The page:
Watch Out for Wish Cycling

Posted on March 01, 2017
Curbside bins

Do you recycle with complete certainty that the item you are tossing in the bin is recyclable? Even if you make it easy for yourself by using custom signs made with the Signmaker tool, or keeping the Know What to Throw Guide for reference, you will still want to be sure to keep an eye out for wish cycling. Get a refresher on the recycling basics and make sure that items in your bin can be recycled properly.

The What

There are lots of items that cause trouble for processing facilities. Most of the time, folks think the item is, or should be recyclable even though they aren’t sure. This conundrum is known as wish cycling. Make sure you aren’t placing items in your bin that don’t belong there. Some of these items can be recycled in other ways. Things like plastic bags, batteries, and sharps can’t go in, but can be recycled at drop-off locations.

The Why

Recycling helps the economy, creates jobs, conserves natural resources, and helps the environment. Every individual plays an important role when it comes to recycling more, and every little bit helps. By keeping trouble items out of the bin, you are helping to ensure a smooth process and increasing the value of the recyclables that are being sorted at facilities. Contaminants can damage machinery or make it so other recyclables can’t be processed and end up in a landfill.

The How

Being vigilant about wish cycling will greatly help the recycling process. Be sure to use all three Rs when it comes to dealing with items in your home.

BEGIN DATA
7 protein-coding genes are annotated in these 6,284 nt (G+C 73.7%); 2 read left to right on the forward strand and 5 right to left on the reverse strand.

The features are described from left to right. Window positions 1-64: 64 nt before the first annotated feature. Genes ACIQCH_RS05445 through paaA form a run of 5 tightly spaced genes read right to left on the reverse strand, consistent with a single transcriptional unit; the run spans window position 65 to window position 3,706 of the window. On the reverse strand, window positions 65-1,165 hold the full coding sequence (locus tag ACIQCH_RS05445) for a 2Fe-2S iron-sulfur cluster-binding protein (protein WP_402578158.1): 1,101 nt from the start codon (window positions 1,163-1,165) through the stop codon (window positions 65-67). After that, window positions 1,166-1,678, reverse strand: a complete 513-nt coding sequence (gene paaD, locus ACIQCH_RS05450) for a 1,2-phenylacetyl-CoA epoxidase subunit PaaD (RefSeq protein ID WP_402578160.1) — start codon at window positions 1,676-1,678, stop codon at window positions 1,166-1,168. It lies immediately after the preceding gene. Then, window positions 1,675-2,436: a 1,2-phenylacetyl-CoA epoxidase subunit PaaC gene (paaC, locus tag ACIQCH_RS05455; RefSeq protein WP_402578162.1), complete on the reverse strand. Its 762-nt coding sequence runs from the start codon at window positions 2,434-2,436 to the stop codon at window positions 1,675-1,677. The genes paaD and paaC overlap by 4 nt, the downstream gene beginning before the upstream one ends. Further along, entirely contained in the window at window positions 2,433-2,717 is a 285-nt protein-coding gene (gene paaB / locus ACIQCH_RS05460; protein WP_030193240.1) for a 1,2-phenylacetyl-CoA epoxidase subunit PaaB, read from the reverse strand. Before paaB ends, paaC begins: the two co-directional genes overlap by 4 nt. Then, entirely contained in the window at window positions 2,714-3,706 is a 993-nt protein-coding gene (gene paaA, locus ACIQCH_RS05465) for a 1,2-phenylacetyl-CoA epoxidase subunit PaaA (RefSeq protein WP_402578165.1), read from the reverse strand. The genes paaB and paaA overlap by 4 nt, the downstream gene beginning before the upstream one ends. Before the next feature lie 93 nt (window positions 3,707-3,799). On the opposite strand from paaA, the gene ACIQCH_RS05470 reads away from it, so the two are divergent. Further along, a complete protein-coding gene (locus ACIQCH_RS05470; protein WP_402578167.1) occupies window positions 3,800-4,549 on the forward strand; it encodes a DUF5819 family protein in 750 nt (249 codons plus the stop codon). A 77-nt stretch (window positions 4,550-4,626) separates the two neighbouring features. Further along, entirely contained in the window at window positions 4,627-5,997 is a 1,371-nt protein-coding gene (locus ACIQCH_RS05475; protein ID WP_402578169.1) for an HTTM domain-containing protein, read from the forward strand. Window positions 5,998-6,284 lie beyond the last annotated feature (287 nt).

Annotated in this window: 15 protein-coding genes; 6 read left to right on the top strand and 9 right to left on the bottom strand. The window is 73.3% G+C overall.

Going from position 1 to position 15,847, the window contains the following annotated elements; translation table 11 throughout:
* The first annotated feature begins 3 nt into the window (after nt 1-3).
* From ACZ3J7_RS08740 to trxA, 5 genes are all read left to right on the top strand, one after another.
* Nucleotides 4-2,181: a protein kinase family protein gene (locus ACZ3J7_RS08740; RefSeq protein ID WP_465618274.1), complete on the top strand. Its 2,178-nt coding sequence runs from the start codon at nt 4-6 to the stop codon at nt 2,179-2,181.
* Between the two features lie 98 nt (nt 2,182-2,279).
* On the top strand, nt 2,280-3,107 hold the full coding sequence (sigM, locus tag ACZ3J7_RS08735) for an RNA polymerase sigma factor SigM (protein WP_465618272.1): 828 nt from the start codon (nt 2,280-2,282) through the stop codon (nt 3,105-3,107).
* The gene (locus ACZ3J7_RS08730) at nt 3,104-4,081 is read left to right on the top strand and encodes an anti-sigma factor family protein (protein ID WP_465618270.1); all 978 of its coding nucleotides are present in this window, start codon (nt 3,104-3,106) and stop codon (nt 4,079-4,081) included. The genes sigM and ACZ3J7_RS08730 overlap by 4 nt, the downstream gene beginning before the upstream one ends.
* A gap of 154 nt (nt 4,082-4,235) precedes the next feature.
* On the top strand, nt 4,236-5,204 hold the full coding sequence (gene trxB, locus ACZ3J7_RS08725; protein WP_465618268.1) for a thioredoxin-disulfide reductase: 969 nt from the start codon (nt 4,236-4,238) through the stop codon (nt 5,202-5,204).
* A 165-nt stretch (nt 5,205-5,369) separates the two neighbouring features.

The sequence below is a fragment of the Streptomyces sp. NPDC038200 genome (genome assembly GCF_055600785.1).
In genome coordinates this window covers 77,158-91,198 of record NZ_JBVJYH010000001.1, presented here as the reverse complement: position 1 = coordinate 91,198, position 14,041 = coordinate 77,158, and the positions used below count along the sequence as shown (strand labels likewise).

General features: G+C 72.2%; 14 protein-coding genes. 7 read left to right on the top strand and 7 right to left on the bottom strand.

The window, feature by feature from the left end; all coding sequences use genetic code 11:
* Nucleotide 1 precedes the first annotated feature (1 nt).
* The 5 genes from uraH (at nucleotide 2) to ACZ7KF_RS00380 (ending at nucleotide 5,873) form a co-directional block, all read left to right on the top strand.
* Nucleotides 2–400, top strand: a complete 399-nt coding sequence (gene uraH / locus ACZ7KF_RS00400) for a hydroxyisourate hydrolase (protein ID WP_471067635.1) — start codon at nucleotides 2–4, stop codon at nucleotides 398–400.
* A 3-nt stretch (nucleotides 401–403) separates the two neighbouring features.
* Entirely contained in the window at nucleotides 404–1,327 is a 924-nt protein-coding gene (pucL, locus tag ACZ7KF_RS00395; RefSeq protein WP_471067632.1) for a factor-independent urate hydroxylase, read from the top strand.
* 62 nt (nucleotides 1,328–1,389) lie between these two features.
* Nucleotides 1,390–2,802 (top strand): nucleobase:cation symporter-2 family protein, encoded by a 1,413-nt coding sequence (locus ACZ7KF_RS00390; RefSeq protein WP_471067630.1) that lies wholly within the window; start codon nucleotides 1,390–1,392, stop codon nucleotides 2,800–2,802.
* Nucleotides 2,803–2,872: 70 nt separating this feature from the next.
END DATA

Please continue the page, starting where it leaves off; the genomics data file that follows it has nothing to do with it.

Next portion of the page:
Reducing – Limit the number of non-recyclable items you end up with.

  • Use a reusable bag instead of plastic shopping bags and use washable cloth rags instead of paper towels to keep both items out of the bin.
  • Buy food in a green way by taking steps to eliminate food waste and avoid packaging waste by buying in bulk.
  • Buy recycled! Close the recycling loop by seeking out products made with recycled materials.
  • Avoid unnecessary paper by going paperless with online statements and use a community shredding service to avoid shredded paper in your curbside bin.

Reusing – Items can be given another life by donating, repairing and sharing.

  • The first phase of reuse is making sure the items you purchase are durable so they will last longer.
  • Fix and maintain your items when possible.
  • Keep items like clothing, dishes, ceramics, and drinking glasses out of recycling bins and the garbage by donating them.

Recycling – Think beyond the recycling bin with other ways to recycle including facilities and drop-off locations.

  • Bring oil and other automobile fluids to a county household hazardous waste drop-off site.
  • Keep items that could tangle in machinery like cords and cables out of facilities by finding drop-off options.
  • Watch out for wish cycling with the basics like glass or paper and cardboard. Glass bottles are recyclable; drinking glasses aren’t. Envelopes with plastic windows are recyclable; envelopes with bubble wrap aren’t.
  • Have you ever noticed the number on the bottom of a plastic container? Most types of plastics are recyclable. The number helps identify the type of plastic that the container is made from, not whether or not it can be recycled.
  • Make sure the products you purchase are recyclable.

The Who

Your efforts make a huge impact on the overall recycling community. Trying to recycle anything you can with the proper method is a great help. Be sure to ask the question of “what’s recyclable?” when making everyday decisions. If you have any doubts, be sure to ask your hauler, city or county for clarification so you can be sure that you're not wish cycling.

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